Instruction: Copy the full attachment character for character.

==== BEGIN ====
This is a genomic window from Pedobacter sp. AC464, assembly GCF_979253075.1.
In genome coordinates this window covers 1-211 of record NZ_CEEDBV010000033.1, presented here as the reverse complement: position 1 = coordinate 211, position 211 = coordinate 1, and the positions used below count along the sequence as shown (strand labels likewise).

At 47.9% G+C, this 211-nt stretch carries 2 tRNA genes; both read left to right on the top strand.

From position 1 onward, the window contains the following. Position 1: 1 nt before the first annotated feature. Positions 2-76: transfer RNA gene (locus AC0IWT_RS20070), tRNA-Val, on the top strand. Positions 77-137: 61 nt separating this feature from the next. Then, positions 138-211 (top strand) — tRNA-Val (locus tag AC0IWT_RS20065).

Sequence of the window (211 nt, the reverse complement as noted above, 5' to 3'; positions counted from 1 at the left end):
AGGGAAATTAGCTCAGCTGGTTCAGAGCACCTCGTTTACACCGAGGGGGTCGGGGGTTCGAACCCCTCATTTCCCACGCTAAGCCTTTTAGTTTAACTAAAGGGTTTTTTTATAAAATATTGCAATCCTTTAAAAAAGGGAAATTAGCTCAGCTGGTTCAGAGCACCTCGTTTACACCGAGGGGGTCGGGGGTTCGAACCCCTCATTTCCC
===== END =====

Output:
This is a genomic window from Pedobacter sp. AC464, assembly GCF_979253075.1.
In genome coordinates this window covers 1-211 of record NZ_CEEDBV010000033.1, presented here as the reverse complement: position 1 = coordinate 211, position 211 = coordinate 1, and the positions used below count along the sequence as shown (strand labels likewise).

At 47.9% G+C, this 211-nt stretch carries 2 tRNA genes; both read left to right on the top strand.

From position 1 onward, the window contains the following. Position 1: 1 nt before the first annotated feature. Positions 2-76: transfer RNA gene (locus AC0IWT_RS20070), tRNA-Val, on the top strand. Positions 77-137: 61 nt separating this feature from the next. Then, positions 138-211 (top strand) — tRNA-Val (locus tag AC0IWT_RS20065).

Sequence of the window (211 nt, the reverse complement as noted above, 5' to 3'; positions counted from 1 at the left end):
AGGGAAATTAGCTCAGCTGGTTCAGAGCACCTCGTTTACACCGAGGGGGTCGGGGGTTCGAACCCCTCATTTCCCACGCTAAGCCTTTTAGTTTAACTAAAGGGTTTTTTTATAAAATATTGCAATCCTTTAAAAAAGGGAAATTAGCTCAGCTGGTTCAGAGCACCTCGTTTACACCGAGGGGGTCGGGGGTTCGAACCCCTCATTTCCC